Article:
Amblyopia, although differing from strabismus, has similar therapies to restore binocular vision in patients. As amblyopia is closely associated with strabismus, correcting the underlying deviation often times resolves the condition. Although closely associated, strabismus and amblyopia are different conditions, often used synonymously, with error, however...
Atropine drops are medicated eye drops that work essentially as chemical ocular patching. The purpose of atropine drops is to cause temporary blurred vision in the unaffected eye, thus muting the visual input from the eye to the brain, forcing the deviated eye to focus and therefore align.
Surgery may be a daunting approach to correcting strabismus for some. It is a relatively common procedure, however. The surgery entails recalibration of the ill operating ocular muscle in order to create balance and restore alignment of the deviated eye. The procedure historically yields a 50% success rate, thus requiring patients to undergo multiple corrective procedures.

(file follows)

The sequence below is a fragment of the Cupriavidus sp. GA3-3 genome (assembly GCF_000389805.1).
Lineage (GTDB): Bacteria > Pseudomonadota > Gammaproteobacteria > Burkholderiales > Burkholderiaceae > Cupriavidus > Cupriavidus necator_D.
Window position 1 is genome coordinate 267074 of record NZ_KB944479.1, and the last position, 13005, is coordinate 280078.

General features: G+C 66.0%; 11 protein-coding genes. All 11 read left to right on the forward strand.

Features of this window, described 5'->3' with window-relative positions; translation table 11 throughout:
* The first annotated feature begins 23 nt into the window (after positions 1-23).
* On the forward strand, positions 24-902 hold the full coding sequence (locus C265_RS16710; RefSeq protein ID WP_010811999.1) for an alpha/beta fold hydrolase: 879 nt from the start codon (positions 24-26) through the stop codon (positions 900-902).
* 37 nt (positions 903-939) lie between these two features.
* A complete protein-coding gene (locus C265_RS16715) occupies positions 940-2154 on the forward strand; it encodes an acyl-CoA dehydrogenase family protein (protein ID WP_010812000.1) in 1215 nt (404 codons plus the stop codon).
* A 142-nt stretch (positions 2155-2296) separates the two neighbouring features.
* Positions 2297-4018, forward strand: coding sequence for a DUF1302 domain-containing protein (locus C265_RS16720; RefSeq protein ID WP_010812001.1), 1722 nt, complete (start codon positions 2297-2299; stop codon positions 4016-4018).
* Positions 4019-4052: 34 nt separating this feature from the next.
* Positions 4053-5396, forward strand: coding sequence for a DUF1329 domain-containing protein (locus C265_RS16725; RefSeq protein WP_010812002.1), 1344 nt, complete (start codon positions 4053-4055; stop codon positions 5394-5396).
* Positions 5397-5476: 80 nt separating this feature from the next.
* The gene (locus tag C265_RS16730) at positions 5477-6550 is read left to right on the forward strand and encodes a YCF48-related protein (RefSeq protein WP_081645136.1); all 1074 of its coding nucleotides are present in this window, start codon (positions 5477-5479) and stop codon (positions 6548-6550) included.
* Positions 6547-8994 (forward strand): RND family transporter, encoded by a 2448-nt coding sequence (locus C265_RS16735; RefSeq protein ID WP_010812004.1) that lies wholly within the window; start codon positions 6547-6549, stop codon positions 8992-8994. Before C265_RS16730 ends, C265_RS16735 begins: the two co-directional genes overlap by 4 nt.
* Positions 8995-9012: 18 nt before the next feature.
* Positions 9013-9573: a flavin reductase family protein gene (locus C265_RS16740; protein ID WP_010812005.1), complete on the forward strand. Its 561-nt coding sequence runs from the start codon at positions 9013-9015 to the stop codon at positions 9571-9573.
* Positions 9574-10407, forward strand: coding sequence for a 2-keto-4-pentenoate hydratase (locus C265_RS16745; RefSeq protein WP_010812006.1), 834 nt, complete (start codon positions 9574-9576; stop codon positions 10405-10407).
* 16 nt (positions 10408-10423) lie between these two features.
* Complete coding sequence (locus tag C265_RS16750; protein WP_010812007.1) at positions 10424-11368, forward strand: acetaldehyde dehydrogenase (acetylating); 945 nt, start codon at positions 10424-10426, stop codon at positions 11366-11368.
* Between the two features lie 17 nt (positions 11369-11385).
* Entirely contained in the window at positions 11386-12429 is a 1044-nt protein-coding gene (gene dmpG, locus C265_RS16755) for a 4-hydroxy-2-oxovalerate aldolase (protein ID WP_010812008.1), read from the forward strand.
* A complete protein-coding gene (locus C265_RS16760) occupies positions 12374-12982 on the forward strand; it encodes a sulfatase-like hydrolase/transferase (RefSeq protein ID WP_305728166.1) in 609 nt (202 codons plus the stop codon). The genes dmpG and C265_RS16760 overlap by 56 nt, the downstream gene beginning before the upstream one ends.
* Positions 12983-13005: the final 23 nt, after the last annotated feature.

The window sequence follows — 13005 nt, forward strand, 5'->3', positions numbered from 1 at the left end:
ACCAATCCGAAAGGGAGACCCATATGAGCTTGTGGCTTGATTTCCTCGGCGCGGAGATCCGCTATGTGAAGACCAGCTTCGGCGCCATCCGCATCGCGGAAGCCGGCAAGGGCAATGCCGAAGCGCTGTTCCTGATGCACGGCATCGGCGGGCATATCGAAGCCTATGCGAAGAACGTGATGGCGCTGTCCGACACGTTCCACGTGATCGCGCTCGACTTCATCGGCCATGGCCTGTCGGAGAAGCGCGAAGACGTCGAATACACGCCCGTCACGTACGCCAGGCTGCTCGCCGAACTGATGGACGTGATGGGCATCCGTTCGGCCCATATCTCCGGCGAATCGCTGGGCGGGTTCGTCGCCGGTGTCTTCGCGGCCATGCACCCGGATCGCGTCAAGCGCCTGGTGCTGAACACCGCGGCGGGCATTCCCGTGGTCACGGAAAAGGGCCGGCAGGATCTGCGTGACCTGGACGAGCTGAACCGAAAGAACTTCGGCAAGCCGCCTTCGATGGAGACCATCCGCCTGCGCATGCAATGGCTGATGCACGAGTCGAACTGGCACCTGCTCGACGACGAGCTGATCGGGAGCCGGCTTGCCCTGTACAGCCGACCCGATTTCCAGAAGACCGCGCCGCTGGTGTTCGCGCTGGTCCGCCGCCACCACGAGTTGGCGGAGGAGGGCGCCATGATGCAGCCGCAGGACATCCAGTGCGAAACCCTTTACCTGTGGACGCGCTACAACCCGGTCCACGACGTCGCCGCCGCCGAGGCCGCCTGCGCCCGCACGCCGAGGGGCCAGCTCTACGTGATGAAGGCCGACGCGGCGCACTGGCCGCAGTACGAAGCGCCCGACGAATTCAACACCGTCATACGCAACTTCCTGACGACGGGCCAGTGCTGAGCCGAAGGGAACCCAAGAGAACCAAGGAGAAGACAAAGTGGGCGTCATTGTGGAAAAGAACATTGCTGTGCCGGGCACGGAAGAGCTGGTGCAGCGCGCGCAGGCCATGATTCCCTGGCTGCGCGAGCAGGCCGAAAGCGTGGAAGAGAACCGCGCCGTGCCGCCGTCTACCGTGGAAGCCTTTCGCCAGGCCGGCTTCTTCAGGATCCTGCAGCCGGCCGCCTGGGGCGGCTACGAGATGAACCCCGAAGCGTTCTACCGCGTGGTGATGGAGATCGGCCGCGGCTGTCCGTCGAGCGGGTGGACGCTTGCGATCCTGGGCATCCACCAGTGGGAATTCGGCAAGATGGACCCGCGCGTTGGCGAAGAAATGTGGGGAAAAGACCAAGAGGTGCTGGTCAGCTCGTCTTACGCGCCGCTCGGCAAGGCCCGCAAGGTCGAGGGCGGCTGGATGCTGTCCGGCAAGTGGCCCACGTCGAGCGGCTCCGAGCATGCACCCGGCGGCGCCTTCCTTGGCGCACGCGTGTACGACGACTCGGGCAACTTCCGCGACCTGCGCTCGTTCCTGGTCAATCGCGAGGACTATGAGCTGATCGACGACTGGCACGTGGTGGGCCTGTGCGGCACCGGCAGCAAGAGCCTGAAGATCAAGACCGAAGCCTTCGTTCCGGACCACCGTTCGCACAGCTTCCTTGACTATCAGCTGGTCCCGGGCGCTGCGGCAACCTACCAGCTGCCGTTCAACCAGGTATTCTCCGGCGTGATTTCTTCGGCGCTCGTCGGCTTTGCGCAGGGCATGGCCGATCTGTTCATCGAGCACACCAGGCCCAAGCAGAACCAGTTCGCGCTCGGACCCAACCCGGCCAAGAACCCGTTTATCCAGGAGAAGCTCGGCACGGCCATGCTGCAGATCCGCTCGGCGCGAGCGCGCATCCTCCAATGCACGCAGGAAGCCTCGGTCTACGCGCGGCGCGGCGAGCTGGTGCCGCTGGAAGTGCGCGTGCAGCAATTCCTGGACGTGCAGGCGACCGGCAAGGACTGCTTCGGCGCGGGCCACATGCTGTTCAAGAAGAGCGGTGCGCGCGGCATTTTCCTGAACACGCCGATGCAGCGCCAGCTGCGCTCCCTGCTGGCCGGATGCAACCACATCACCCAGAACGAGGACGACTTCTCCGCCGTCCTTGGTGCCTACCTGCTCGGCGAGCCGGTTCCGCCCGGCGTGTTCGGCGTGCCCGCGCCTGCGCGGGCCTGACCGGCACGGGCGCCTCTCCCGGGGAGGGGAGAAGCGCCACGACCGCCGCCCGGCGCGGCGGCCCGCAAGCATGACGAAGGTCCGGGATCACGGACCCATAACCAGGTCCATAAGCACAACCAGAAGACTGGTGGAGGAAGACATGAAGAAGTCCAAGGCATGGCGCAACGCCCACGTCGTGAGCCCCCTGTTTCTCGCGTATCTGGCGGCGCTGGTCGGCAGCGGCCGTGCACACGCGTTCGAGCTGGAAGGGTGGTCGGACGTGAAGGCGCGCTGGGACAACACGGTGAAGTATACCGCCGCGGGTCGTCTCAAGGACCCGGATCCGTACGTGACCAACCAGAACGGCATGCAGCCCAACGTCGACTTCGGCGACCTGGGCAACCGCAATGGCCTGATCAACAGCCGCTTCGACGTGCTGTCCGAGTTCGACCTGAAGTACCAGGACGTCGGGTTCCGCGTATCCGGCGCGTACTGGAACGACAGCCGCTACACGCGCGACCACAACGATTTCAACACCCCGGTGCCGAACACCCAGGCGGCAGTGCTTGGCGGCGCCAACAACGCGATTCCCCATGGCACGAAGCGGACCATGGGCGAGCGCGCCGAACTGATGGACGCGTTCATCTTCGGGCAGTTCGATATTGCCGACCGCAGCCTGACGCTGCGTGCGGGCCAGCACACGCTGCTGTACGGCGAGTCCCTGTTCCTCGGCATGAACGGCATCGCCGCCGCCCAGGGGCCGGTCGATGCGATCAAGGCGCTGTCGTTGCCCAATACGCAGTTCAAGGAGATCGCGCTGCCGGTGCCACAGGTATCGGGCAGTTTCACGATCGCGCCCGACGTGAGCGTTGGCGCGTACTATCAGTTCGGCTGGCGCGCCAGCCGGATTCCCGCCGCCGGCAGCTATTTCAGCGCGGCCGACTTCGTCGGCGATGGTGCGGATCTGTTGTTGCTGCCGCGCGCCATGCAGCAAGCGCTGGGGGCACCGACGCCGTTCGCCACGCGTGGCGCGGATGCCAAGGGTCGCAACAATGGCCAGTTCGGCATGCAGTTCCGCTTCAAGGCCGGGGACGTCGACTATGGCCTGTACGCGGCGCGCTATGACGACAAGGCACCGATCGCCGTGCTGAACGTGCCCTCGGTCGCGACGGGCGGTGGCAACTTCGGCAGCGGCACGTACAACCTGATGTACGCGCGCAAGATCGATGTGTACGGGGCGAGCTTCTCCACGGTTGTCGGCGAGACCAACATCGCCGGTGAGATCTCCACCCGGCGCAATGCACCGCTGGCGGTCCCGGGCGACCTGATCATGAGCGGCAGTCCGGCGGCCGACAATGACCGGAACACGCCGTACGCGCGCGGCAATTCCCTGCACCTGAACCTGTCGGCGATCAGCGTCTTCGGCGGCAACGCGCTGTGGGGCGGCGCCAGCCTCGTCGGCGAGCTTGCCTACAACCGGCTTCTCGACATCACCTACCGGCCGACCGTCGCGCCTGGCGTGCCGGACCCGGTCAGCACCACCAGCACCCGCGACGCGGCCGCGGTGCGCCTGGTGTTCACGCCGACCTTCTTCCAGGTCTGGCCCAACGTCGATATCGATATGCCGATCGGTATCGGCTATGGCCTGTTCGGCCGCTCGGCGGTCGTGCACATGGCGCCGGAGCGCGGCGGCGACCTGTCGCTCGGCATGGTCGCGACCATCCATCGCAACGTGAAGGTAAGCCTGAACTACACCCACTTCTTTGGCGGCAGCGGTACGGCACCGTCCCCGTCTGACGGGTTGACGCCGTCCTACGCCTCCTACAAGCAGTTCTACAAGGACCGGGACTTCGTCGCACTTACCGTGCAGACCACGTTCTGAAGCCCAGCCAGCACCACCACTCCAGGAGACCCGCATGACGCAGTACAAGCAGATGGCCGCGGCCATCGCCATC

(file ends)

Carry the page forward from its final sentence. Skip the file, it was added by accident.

Ocular patches are frequently used as treatment of strabismus especially in younger patients as an alternative or adjuvant to surgical correction. It is a noninvasive way of correcting alignment by increasing strength in weak ocular muscles by repetition and training. But how exactly does it work?
Often, surgical alternatives are sought out as a less invasive approach to medical treatment. Although strabismus surgery has a relatively low success rate, it is highly invasive, and often imprecise. As an alternative to having muscles of the eye exposed, amputated and recalibrated, ophthalmologist may try improving symptoms of ocular deviation using a popular cosmetic injection: Botox.